It’s still early, a lot can happen in five months, everyone has to stay healthy, etc. But after one month of NBA, there’s only one certainty: If you’re looking for a dark-horse title contender, don’t bother with Memphis, because the Grizzlies aren’t a secret anymore.
How Do You Feel About Z-Bo and Gasol, Taylor?
The Raptors Have That Look
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Danny Chau: The Raptors are tied for the best record in the league, but if you really want to make a case against Toronto being the best team out East, you can. Going by strength of schedule, the Raps have had the fifth-easiest schedule thus far, and of the 14 games they’ve played, only four have been away from the Air Canada Centre. The Raptors have played four games against the West, two against teams with win percentages in the .300s and .200s (Jazz, Thunder); a third against the Memphis Grizzlies, which had five players sit out the game because of a stomach bug; and a fourth against the Suns, in which the Raps almost blew a 15-point lead heading into the fourth quarter. Toronto has the best margin of victory in the league, but it’s buoyed by a 42-point victory against the Milwaukee Bucks last week.2
[Stares at the Mavericks’ 53-point win against the Sixers, whistles.]
Look, the numbers are there for you. But it seems weird to throw so many caveats at a team doing exactly what it should be doing. The Raptors are winning a lot of games, and winning them by a lot. There’s a simple explanation for all of it: They’re really good, with a style and identity that even a curmudgeon might appreciate.
During what I considered a perfect first-round matchup between Toronto and Brooklyn last season, I called the Raptors “the NBA equivalent of a ’50s American nuclear family.”3 The heady point guard willing to sacrifice his body, the Kobe Bryant acolyte, the workhorse frontline, the sparkplug, the idiosyncratic defender — for whatever it’s worth, the Raptors have that look. The names may be different, but there’s an unmistakable warmth of familiarity in watching a team with so many recognizable parts.
The Bucks Are Making Rebuilding Look Fun
A nod to structural idealism, not psychological repression.
Gary Dineen/NBAE via Getty Images
Chris Ryan: Here’s what we know about the Bucks: They have a top-10 defense and a bottom-five offense. As of this writing, they are 8-7 and entering a stretch in which they will play the Rockets, the Cavs, the Heat, and a home-and-home with the Mavs. They will probably be sub-.500 by Christmas.
What’s exciting about the Bucks is what we don’t know.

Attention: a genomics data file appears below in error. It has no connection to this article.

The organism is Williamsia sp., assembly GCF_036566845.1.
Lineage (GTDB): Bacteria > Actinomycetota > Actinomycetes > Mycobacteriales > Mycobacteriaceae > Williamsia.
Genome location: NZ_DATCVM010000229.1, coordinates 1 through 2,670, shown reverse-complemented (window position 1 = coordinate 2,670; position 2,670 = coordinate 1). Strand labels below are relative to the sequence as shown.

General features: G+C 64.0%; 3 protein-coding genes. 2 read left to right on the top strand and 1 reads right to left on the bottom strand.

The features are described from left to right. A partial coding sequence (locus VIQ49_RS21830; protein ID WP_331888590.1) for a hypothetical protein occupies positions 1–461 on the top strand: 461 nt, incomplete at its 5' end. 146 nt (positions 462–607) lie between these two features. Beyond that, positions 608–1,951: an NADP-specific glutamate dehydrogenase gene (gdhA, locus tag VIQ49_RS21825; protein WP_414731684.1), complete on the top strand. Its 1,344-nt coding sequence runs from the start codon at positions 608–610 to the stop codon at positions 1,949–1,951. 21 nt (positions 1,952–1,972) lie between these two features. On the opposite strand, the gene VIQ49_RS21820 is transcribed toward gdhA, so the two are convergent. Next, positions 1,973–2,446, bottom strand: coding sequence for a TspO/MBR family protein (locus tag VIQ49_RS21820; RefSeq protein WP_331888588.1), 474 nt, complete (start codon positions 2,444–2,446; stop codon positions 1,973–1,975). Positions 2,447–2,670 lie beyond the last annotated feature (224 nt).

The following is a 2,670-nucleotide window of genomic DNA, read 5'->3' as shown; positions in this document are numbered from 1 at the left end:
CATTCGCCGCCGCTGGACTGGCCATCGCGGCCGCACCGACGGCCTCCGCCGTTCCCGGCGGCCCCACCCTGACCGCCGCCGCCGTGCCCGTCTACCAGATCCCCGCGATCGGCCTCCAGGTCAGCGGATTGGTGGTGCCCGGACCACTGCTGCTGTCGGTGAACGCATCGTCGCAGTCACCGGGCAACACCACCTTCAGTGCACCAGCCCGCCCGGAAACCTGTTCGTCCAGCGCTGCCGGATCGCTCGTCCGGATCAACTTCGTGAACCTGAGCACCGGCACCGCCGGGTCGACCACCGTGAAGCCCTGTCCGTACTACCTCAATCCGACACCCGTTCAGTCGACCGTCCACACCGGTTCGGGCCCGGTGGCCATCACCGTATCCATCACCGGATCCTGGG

With the NBA’s very own Sauron at the controls, Brandon Knight taking a minor leap, John Henson polishing his hosting game, Nate Wolters and Kendall Marshall holding down the chemistry end of the bench, and a grip of crafty vets — O.J. Mayo, Jared Dudley, Jerryd Bayless — the Bucks are competitive on a nightly basis (well, minus that Raptors game). But more important, in Jabari Parker and Giannis Antetokounmpo, Milwaukee has the most exciting young duo since the 2009-10 Thunder started rolling.
It’s cool to think about the Bucks in relation to Kevin Durant and Russell Westbrook. You can look at Jabari as the can’t-miss Durant figure, with a big bag of scoring moves, and Giannis as the undefinable Westbrook talent. If you know me, you know that I like Russell Westbrook more than most things in this world, but not even Russ could do this:
Even though the names Jason Kidd and Mayo have not always been synonymous with team building, there’s something about the Bucks “oh, they have that guy, too?” roster that feels comforting. It seems like Giannis and Jabari have a really good bedrock of competent pros, and a coach who knows they are the future and is building the team around that idea while not abandoning them at sea.4 Sure, they’ll get torched some nights, but in a league of major franchise overhauls, Milwaukee has put together the best rebuilding project.
Russell Westbrook Won Halloween
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Jimmy Butler Is a New Man
Cameron Browne/NBAE/Getty Images
Danny Chau: If your team hasn’t yet met the wrath of Jimmy Butler this season, just know that it’s coming. One of the league’s best perimeter defenders, who faced a startling offensive regression last year, is suddenly the Bulls’ best offensive player on a team that might approach a top-10 offense for the first time since 2012.
Of course, the chances of that happening are already dwindling. The Bulls are already dealing with the first wave of injuries in what is now cemented as an annual tradition of maximizing a hampered roster. Butler is the latest to rise to the occasion, and he’s done it in a big way. With Derrick Rose in a semipermanent “will he, won’t he” dance, Butler’s numbers are career highs across the board. He’s also taken on more responsibility as a creator. So far, so good.
Butler is in the top 50 in total drives, a list densely populated by ball-dominant point guards. He’s driven the ball to the hoop more often than Chris Paul, in the same number of games. When he drives, good things tend to happen. The Bulls score 1.23 points for every drive Butler takes, a figure nearly identical to Kyrie Irving’s rate, better than John Wall’s and within tenths of Damian Lillard’s and James Harden’s numbers.